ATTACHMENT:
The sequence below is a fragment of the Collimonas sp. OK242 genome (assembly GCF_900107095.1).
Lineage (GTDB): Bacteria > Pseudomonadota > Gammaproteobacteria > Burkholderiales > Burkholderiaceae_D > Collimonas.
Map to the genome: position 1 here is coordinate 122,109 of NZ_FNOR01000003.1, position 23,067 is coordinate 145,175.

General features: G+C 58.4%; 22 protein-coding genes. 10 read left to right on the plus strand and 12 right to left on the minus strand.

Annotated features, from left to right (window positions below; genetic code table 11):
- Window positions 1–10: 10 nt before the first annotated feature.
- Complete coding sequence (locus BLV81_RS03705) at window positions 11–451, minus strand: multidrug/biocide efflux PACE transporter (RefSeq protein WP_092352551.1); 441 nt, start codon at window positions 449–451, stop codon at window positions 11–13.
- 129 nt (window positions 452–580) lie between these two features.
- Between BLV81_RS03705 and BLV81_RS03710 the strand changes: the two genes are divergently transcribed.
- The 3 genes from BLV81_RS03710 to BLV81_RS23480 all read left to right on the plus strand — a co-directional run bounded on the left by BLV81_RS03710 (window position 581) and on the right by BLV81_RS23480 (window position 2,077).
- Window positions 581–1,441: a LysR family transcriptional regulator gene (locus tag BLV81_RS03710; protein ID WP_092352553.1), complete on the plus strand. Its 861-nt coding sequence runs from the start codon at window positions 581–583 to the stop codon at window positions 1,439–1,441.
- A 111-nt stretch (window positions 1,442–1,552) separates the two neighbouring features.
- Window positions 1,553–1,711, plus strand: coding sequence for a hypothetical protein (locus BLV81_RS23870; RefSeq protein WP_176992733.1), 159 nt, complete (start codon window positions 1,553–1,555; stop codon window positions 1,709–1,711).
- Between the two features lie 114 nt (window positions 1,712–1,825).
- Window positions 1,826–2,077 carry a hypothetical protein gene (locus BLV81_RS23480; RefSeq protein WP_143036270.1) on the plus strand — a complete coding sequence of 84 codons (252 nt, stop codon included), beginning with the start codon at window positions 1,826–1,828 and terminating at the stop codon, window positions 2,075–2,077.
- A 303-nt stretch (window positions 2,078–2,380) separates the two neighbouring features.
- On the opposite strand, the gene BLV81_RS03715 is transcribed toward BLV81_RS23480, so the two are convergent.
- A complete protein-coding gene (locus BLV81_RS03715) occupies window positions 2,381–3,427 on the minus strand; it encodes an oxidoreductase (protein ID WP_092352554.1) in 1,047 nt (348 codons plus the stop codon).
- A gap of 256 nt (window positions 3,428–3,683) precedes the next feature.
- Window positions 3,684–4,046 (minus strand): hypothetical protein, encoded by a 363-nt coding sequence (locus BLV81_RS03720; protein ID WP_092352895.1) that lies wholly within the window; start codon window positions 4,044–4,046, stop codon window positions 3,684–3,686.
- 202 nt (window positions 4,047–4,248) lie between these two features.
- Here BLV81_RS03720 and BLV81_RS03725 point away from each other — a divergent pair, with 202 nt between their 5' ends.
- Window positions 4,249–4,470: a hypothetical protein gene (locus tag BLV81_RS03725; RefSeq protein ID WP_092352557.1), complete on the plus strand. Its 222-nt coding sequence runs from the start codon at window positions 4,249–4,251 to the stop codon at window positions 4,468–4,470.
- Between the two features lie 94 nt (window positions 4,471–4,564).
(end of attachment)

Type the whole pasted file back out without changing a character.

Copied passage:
The sequence below is a fragment of the Collimonas sp. OK242 genome (assembly GCF_900107095.1).
Lineage (GTDB): Bacteria > Pseudomonadota > Gammaproteobacteria > Burkholderiales > Burkholderiaceae_D > Collimonas.
Map to the genome: position 1 here is coordinate 122,109 of NZ_FNOR01000003.1, position 23,067 is coordinate 145,175.

General features: G+C 58.4%; 22 protein-coding genes. 10 read left to right on the plus strand and 12 right to left on the minus strand.

Annotated features, from left to right (window positions below; genetic code table 11):
- Window positions 1–10: 10 nt before the first annotated feature.
- Complete coding sequence (locus BLV81_RS03705) at window positions 11–451, minus strand: multidrug/biocide efflux PACE transporter (RefSeq protein WP_092352551.1); 441 nt, start codon at window positions 449–451, stop codon at window positions 11–13.
- 129 nt (window positions 452–580) lie between these two features.
- Between BLV81_RS03705 and BLV81_RS03710 the strand changes: the two genes are divergently transcribed.
- The 3 genes from BLV81_RS03710 to BLV81_RS23480 all read left to right on the plus strand — a co-directional run bounded on the left by BLV81_RS03710 (window position 581) and on the right by BLV81_RS23480 (window position 2,077).
- Window positions 581–1,441: a LysR family transcriptional regulator gene (locus tag BLV81_RS03710; protein ID WP_092352553.1), complete on the plus strand. Its 861-nt coding sequence runs from the start codon at window positions 581–583 to the stop codon at window positions 1,439–1,441.
- A 111-nt stretch (window positions 1,442–1,552) separates the two neighbouring features.
- Window positions 1,553–1,711, plus strand: coding sequence for a hypothetical protein (locus BLV81_RS23870; RefSeq protein WP_176992733.1), 159 nt, complete (start codon window positions 1,553–1,555; stop codon window positions 1,709–1,711).
- Between the two features lie 114 nt (window positions 1,712–1,825).
- Window positions 1,826–2,077 carry a hypothetical protein gene (locus BLV81_RS23480; RefSeq protein WP_143036270.1) on the plus strand — a complete coding sequence of 84 codons (252 nt, stop codon included), beginning with the start codon at window positions 1,826–1,828 and terminating at the stop codon, window positions 2,075–2,077.
- A 303-nt stretch (window positions 2,078–2,380) separates the two neighbouring features.
- On the opposite strand, the gene BLV81_RS03715 is transcribed toward BLV81_RS23480, so the two are convergent.
- A complete protein-coding gene (locus BLV81_RS03715) occupies window positions 2,381–3,427 on the minus strand; it encodes an oxidoreductase (protein ID WP_092352554.1) in 1,047 nt (348 codons plus the stop codon).
- A gap of 256 nt (window positions 3,428–3,683) precedes the next feature.
- Window positions 3,684–4,046 (minus strand): hypothetical protein, encoded by a 363-nt coding sequence (locus BLV81_RS03720; protein ID WP_092352895.1) that lies wholly within the window; start codon window positions 4,044–4,046, stop codon window positions 3,684–3,686.
- 202 nt (window positions 4,047–4,248) lie between these two features.
- Here BLV81_RS03720 and BLV81_RS03725 point away from each other — a divergent pair, with 202 nt between their 5' ends.
- Window positions 4,249–4,470: a hypothetical protein gene (locus tag BLV81_RS03725; RefSeq protein ID WP_092352557.1), complete on the plus strand. Its 222-nt coding sequence runs from the start codon at window positions 4,249–4,251 to the stop codon at window positions 4,468–4,470.
- Between the two features lie 94 nt (window positions 4,471–4,564).